Dean Anthony Vidler Recognized with ACSA Centennial Award

POSTED ON: February 24, 2012


The Association of Collegiate Schools of Architecture (ACSA) has honored Anthony Vidler with a special Centennial Award at their 100th ACSA Annual Meeting in Boston, where Vidler delivered the keynote on March 2. Anthony Vidler is Dean and Professor at the Irwin S. Chanin School of Architecture of The Cooper Union, where he has served since 2001.

The Centennial Award was created by the ACSA Board of Directors in recognition of Dean Vidler’s wide ranging contributions to architectural education. Says Judith Kinnard, FAIA, ACSA president: “Anthony Vidler’s teaching and scholarship have had a major impact on architectural education.  We invited him to receive this special award during our 100th anniversary and give the keynote lecture because of his extraordinary ability to link current issues in architecture and urbanism to a broad historic trajectory.  His work forces us to question our assumptions as we engage contemporary conditions as designers.”

Anthony Vidler received his professional degree in architecture from Cambridge University in England, and his doctorate in History and Theory from the University of Technology, Delft, the Netherlands. Dean Vidler was a member of the Princeton University School of Architecture faculty from 1965 to 1993, serving as the William R. Kenan Jr. Chair of Architecture, the Chair of the Ph.D. Committee, and Director of the Program in European Cultural Studies. In 1993 he took up a position as professor and Chair of the Department of Art History at the University of California, Los Angeles, with a joint appointment in the School of Architecture from 1997. Dean Vidler was appointed Acting Dean of the Irwin S. Chanin School of Architecture of The Cooper Union in 2001, and Dean of the School in 2002.

A historian and critic of modern and contemporary architecture, specializing in French architecture from the Enlightenment to the present, Vidler has consistently taught courses in design, history and theory and continues to teach a wide variety of courses at The Cooper Union.

Dean Vidler is the author of seven books, including Scenes of the Street and Other Essays (Monacelli Press, 2011) and Warped Space (MIT Press,2002). His 1990 book Claude-Nicolas Ledoux: Architecture and Social Reform at the End of the Ancien Regime (MIT Press) received the Henry-Russell Hitchcock Award from the Society of Architectural Historians.

As designer and curator Vidler installed the permanent exhibition of the work of Claude-Nicolas Ledoux in the Royal Salt Works of Arc-et-Senans in Franche-Comté, France, and he curated the exhibition “Ledoux et les Lumières” at Arc-et-Senans for the European year of Enlightenment. In 2004 Dean Vidler curated the portion of the exhibition “Out of the Box” dedicated to James Stirling, for the Canadian Center of Architecture, Montreal, and in 2010 installed the exhibition “Notes from the Archive: James Frazer Stirling,” in the Yale Centre for British Art, an exhibition that then travelled to the Tate Britain and the Staatsgalerie, Stuttgart in 2011.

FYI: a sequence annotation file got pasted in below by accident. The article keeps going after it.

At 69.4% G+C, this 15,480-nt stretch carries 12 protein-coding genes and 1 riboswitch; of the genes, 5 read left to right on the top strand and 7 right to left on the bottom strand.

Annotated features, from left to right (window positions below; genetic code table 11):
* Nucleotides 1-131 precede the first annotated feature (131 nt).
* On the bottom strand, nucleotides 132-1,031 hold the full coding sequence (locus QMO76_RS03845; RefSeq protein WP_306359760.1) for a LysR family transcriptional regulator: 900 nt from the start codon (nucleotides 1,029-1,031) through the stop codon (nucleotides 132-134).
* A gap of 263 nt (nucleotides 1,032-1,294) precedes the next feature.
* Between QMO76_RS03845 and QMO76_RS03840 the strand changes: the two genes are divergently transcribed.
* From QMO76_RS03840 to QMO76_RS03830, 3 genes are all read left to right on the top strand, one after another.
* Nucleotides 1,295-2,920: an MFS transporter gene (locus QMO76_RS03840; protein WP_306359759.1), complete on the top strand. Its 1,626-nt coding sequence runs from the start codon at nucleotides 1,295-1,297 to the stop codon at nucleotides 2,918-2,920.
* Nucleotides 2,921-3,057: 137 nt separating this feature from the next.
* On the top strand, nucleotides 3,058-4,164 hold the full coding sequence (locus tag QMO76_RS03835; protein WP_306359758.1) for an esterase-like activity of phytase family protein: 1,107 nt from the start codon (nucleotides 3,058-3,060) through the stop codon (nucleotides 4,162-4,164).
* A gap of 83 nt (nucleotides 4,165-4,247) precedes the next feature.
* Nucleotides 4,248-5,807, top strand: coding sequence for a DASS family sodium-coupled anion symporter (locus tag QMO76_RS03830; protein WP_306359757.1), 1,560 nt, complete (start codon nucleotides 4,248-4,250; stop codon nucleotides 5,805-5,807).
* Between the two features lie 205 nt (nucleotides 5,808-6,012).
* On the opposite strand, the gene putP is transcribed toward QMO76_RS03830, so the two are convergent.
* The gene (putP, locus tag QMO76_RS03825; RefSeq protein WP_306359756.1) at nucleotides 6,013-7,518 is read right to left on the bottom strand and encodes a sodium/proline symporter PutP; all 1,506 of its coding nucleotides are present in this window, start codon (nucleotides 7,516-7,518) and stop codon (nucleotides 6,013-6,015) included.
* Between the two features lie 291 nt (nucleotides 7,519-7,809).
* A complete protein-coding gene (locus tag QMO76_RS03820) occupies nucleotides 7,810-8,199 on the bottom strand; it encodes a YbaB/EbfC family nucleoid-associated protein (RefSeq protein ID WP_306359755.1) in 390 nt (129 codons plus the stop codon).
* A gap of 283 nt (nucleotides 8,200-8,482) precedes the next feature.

Anthony Vidler has received awards from the Guggenheim Foundation and the National Endowment for the Humanities; he was a Getty Scholar, at the Getty Center for the History of Art and the Humanities in 1992–93 and a Senior Mellon Fellow at the Canadian Centre of Architecture, Montreal, in 2005. He is a Fellow of the American Academy of Arts and Sciences and received the Architecture Award for 2011 from the American Academy of Arts and Letters.

  • Founded by inventor, industrialist and philanthropist Peter Cooper in 1859, The Cooper Union for the Advancement of Science and Art offers education in art, architecture and engineering, as well as courses in the humanities and social sciences.

  • “My feelings, my desires, my hopes, embrace humanity throughout the world,” Peter Cooper proclaimed in a speech in 1853. He looked forward to a time when, “knowledge shall cover the earth as waters cover the great deep.”

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  • Peter Cooper wanted his graduates to acquire the technical mastery and entrepreneurial skills, enrich their intellects and spark their creativity, and develop a sense of social justice that would translate into action.